A multi-billion dollar legal stoush between Australia's richest person and two rival mining dynasties over iron ore riches has inched closer to conclusion, with Gina Rinehart's reclusive children making a rare appearance at the court.
The complex battle that started in July pits Ms Rinehart's company Hancock Prospecting against the heirs of mining pioneer Peter Wright and engineer Don Rhodes over the massive Hope Downs mining complex amid allegations of decades-old contract breaches.
Mrs Rinehart's eldest children, John Hancock and Bianca Rinehart, are also involved in the case and claim their grandfather Lang Hancock left them a hefty share in the Pilbara mining resources he discovered in the 1950s that are now mined in partnership with Rio Tinto.
The pair sat in the Supreme Court public gallery in Perth on Monday as their lawyer Christopher Withers SC summarised their case for Justice Jennifer Smith.
"The partnership was not in the business of building a mine and conducting mining operations," he said referring to Lang Hancock and Peter Wright's business partnership.
"After Peter (Wright) died it wasn't even permitted to be involved in mine management."
Wright Prospecting has demanded a share of unmined and mined Hope Downs tenements and royalties, amid a claim that Hancock Prospecting breached 1980s partnership agreements.
Mr Withers said the men's partnership never had legally enforceable rights over the tenements that became the Hope Downs mining complex, or confidential and valuable information about them.
Wright Prospecting also gave up its 1987 contractual right to royalties and letters from the WA government about the same time show that neither the partnership nor Hancock Prospecting had any rights to the assets.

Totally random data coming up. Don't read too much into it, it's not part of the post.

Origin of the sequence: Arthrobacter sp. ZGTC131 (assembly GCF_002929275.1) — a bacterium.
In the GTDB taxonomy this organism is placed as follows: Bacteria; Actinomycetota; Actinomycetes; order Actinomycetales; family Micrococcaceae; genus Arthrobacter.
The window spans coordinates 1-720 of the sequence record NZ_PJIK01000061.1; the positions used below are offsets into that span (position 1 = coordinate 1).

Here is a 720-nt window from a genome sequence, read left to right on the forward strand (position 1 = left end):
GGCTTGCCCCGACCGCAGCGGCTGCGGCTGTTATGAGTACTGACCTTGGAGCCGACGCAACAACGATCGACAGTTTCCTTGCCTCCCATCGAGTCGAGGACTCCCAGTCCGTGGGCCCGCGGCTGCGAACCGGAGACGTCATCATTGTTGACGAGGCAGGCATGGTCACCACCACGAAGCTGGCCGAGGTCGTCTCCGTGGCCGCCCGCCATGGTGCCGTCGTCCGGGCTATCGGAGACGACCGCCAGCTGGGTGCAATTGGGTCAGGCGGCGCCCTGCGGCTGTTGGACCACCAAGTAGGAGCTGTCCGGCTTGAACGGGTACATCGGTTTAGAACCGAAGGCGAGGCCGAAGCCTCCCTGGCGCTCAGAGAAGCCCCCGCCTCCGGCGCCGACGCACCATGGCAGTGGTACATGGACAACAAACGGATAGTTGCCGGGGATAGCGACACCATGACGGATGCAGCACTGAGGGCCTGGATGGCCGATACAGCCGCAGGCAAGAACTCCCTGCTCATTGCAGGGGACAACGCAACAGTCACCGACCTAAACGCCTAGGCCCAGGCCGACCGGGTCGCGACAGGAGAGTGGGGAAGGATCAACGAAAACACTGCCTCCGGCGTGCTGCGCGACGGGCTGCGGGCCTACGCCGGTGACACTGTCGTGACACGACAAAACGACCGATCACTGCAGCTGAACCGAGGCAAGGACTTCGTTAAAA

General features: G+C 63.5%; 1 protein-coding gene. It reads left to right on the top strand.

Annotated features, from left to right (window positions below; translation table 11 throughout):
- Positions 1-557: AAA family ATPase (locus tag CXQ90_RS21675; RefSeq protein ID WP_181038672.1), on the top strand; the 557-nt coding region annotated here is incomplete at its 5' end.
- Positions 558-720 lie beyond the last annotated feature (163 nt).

"(Wright Prospecting's) case must be dismissed," he said.
Mr Withers also made reference to Lang Hancock's plan to develop a mine and export iron ore to Romania, saying Ms Rinehart was against the "bad idea" and that she had "castigated" her father over it.
'We never expected our company would be involved in reckless and possibly ruinous business deals involving outlandish agreements being made with tin pot governments," he said Mrs Rinehart had stated at the time.
He reminded the court that Lang Hancock set up a trust to enrich his grandchildren via the tenements, saying Wright Prospecting and DFD Rhodes hadn't helped him during a "relentless campaign" to secure them.
"He intended for my clients and their siblings to be able to control the income that would be generated," he said.
"Not to Gina, his grandchildren."
Mr Withers also targeted Hancock Prospecting's claim that Lang Hancock breached his fiduciary duty over his handling of the assets.
"There is no way that Your Honour could find Lang acted dishonesty when he was keeping Gina apprised of all of his plans and their implementation," he said.
The Hope Downs mining complex near Newman is one of Australia’s largest and most successful iron ore projects, comprising four open-pit mines.
DFD Rhodes is claiming a 1.25 per cent royalty share of Hope Downs' production, over an alleged deal with Mr Hancock and Mr Wright that handed over tenements in the 1960s.
Hancock Prospecting maintains it undertook all the work, bore the financial risk involved in the development at Hope Downs and is the legitimate owner of the assets.
About two dozen lawyers have packed the Perth courtroom for the trial, which has also featured sensational claims against Gina Rinehart, which she denies.
These include that the billionaire allegedly devised an unlawful scheme to defraud her children and threatened to have her father's former housekeeper Rose Porteous, who he later married, deported, and called her a "prostitute".
Hancock Prospecting has said Lang Hancock wrongly removed the tenements from the company and that he had shown "no regard" for Wright Prospecting's interests.
Ms Rinehart developed mines from the tenements at Hope Downs, signing a deal in 2005 with Rio Tinto, which has a 50 per cent stake in the project.